The week before your trip can be an exciting time but also a little bit of an anxious time. I have traveled many times and it seems I think of things that I need to do and make mental notes. But then the week before the trip, it’s a struggle to remember all that needs to be done. I created a preadventure checklist of things that need to be done the week before my trip.
There are many ways to plan and prepare for an adventure trip, but some preparations need to be done closer to the time you leave. For example, you can check the weather, but it’s not until the week that you will get a more accurate forecast. This preadventure checklist for the week before will keep you from forgetting wanted items and keep you safe while traveling.
1. Check for alerts on the park website
The week before your adventure it is always a great idea to check the park’s or land manager’s website for alerts. Alerts will tell you if the park has closed certain areas if there are specific wildlife dangers or other necessary information. I just got back from Great Basin National Park and the water system for the campgrounds was not working. The alter informed me to not expect water at any campground and then where I could get it.
2. Doublecheck rules and regulations, wildlife, fires, etc.
While you’re checking alerts for the park or forest, it’s a great idea to double-check the land manager’s rules and regulations. For example, when I went to Sequoia and Kings Canyon National Parks, I had to keep all my food and smelly items in a bear box at camp. Most places advise a hard-sided vehicle is enough to deter a hungry bear. But not the bears at Sequoia and Kings Canyon, they will break into your vehicle. Because of this rule, I bought boxes to make it easier to transport food from the vehicle to the bear box.
It’s also good to check for fire regulations. Some places may not allow charcoal fires, and then you will know you need to bring something like a propane stove to cook on.
3. Check weather.gov for the specific area
Weather forecasts change often so it’s a good idea to check the weather the week before and include it in your preadventure checklist. This will give you a more accurate idea of what to expect the week of your trip to a national park, state park, national forest, or the like.
Also, the National Weather Service’s website will allow you to dial into a specific area. Sometimes it’s cooler in the woods than in the closest city. Great Basin National Park has an elevation of difference about 6,000 feet. So a campground near the base of the mountain is going to be warmer than the campground at the top of the mountain.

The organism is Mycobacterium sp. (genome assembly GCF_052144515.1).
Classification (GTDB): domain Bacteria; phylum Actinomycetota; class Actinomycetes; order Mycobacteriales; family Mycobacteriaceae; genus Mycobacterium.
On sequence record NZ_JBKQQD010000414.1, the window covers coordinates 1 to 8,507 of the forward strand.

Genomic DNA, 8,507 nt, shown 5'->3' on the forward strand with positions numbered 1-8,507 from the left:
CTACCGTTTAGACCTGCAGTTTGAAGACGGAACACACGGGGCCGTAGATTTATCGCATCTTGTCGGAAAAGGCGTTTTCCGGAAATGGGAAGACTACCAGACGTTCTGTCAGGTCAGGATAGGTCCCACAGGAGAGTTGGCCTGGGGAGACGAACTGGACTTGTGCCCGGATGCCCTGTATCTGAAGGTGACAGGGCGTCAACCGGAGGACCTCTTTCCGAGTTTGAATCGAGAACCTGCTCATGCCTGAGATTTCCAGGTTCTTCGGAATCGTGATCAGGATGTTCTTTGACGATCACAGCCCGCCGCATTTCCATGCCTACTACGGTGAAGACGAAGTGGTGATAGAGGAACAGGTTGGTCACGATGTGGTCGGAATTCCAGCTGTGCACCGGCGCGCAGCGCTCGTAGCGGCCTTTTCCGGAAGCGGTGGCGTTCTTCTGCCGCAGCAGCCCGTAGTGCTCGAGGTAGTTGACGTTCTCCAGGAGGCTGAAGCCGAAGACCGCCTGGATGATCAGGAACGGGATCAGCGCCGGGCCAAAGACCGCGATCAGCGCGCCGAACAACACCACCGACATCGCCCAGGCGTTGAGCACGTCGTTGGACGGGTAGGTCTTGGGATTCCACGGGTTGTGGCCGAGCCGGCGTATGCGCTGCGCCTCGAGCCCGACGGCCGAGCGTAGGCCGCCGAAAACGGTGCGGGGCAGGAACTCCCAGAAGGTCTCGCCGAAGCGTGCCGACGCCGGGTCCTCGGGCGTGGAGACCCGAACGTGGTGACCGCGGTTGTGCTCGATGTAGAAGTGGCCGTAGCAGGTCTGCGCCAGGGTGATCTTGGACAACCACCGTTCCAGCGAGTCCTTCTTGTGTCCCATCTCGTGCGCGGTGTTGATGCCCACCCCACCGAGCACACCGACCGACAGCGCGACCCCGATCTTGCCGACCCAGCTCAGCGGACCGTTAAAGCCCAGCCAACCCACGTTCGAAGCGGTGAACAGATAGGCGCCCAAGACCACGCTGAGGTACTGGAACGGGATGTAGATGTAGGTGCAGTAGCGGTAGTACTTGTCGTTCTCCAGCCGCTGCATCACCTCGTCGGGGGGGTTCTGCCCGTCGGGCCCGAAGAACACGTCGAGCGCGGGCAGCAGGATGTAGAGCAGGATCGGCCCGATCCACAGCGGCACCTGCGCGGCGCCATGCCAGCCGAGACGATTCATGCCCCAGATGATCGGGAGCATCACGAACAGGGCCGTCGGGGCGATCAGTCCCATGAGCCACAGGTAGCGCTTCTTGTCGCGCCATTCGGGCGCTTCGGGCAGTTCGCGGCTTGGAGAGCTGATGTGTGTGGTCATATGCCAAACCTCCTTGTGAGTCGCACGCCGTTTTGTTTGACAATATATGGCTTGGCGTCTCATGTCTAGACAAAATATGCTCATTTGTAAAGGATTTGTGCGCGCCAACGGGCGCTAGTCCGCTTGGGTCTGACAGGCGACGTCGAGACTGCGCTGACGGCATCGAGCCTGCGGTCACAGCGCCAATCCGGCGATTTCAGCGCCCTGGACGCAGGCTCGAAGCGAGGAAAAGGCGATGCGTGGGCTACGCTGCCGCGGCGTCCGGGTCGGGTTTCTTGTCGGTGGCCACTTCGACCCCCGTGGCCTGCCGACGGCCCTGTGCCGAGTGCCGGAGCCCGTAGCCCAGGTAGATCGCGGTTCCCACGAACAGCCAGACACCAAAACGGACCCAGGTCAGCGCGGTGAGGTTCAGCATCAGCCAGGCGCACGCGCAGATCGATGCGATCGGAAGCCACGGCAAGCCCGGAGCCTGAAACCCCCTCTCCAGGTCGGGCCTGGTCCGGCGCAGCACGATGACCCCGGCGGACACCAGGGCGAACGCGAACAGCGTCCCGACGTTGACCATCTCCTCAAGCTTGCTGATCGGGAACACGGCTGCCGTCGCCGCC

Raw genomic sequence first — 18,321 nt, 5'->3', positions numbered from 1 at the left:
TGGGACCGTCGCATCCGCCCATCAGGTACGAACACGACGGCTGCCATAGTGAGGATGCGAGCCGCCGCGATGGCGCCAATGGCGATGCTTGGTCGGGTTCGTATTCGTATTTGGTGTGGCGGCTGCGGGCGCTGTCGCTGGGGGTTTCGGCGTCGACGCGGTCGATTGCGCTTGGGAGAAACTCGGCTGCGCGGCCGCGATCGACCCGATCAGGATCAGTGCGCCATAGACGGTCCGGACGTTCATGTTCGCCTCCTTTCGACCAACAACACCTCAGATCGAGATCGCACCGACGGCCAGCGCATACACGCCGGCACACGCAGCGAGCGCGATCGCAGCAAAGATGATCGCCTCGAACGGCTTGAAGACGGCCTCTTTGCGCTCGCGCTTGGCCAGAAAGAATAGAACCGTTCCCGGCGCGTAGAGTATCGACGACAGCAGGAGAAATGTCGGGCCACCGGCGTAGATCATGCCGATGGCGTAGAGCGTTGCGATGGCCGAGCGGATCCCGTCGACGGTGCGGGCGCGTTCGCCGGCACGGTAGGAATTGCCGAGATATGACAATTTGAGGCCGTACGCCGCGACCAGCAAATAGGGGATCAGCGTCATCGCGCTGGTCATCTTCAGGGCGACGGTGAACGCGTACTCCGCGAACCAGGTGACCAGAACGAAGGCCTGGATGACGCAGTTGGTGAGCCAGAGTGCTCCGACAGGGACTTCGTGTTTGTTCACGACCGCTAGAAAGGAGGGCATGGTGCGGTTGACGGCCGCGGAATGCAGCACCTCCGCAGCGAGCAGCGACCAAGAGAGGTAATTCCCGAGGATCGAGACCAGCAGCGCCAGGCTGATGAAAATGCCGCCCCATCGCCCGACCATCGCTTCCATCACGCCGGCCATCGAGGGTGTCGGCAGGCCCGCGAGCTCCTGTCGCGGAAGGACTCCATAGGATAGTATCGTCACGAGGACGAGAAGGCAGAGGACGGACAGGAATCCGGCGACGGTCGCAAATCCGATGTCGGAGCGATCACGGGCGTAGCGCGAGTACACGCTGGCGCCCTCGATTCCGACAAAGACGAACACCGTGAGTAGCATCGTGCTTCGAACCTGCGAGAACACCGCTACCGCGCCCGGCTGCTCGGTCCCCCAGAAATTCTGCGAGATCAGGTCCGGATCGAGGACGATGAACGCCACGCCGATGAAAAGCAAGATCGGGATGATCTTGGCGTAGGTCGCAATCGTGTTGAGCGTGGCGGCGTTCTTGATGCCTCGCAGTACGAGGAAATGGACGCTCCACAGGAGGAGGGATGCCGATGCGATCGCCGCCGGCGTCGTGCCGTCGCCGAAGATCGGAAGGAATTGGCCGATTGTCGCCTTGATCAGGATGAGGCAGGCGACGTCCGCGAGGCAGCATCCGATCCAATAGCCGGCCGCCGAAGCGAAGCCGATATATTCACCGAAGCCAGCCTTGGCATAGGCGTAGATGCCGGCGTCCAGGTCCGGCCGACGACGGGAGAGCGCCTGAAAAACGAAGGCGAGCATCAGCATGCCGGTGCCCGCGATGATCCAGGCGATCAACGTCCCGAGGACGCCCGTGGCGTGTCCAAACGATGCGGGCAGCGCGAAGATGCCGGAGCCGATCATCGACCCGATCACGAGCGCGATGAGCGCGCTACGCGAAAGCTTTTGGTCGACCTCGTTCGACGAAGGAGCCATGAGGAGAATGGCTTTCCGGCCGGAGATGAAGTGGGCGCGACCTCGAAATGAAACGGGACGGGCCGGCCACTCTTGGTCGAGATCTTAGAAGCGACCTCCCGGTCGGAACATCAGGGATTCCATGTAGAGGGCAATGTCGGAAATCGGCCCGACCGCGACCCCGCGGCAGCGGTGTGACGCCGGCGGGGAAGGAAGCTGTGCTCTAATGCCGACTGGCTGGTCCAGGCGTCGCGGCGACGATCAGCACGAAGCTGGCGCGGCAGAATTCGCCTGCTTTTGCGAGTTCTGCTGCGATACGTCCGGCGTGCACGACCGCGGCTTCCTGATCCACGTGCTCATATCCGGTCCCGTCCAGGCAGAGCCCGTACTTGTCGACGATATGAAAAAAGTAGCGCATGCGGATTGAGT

4. Check river levels
River levels are dependent on rainfall, so it’s always a great idea to check them the week before your trip. Of course, this only needs to be added to your preadventure checklist if you plan on a hike with a river crossing or a float trip.
When I traveled to Big Bend one New Year’s, we planned on a rafting trip to the Rio Grande. However, the water was not high enough so we had to canoe instead of rafting. When I traveled to the New River Gorge National Park and Preserve, the river levels were almost too high. Using a guide will help determine this better. But knowing the levels can help you make another arrangement if your trip falls through.
This is also a good idea if your adventure has any hikes with a water crossing. If the water is high, it might not be safe to cross where the trail is.
5. Make a packing list
Once you know the weather, river levels, etc., you can know how to pack better. So after you cross those off your preadventure checklist, you can make out your packing list. You will want to make a packing list for the clothes you plan to wear. But you will also need to make a packing list for the camping equipment you will need.
After reading that Great Basin National Park did not have potable water at the campgrounds, I included my water filter into my gear. I hoped there would be a nearby stream so I didn’t have to drive for water.
6. Take your vehicle in for a service
Before every cross-country trip, I take my vehicle in for an oil changed and checked over. This was especially important to add to my preadventure checklist on my last trip because there were times I was 100 miles from services. When I take my vehicle in, I usually tell my mechanic that I am traveling. And they check the car over to thwart potential problems.
7. Give a detailed itinerary to someone
One of the most important things to put on your preadventure checklist is to give a detailed itinerary to someone at home. If something happens to you, then someone knows where you should be or possibly where something could have gone wrong.
It also helps loved ones get in contact with you if something goes wrong at home and you don’t have cell phone service. And it’s just a good idea if someone knows where you should be.
Including these seven tasks into your preadventure checklist can help put your mind at ease and make your adventure more comfortable. These are the seven things I do the week before I leave on my trip to ensure that I have planned and prepared properly. It also is a great way to double-check yourself.
I have a multi-colored master packing list, with things I always bring in black and different colors for car camping gear, backpacking gear, winter gear, etc. When I’m about to go on a trip I’ll copy that master to a new file, delete everything which doesn’t apply, and tweak that as necessary.
Oh nice! I love that idea! So much better than going over my fear in my head and trying to remember what I might need or want.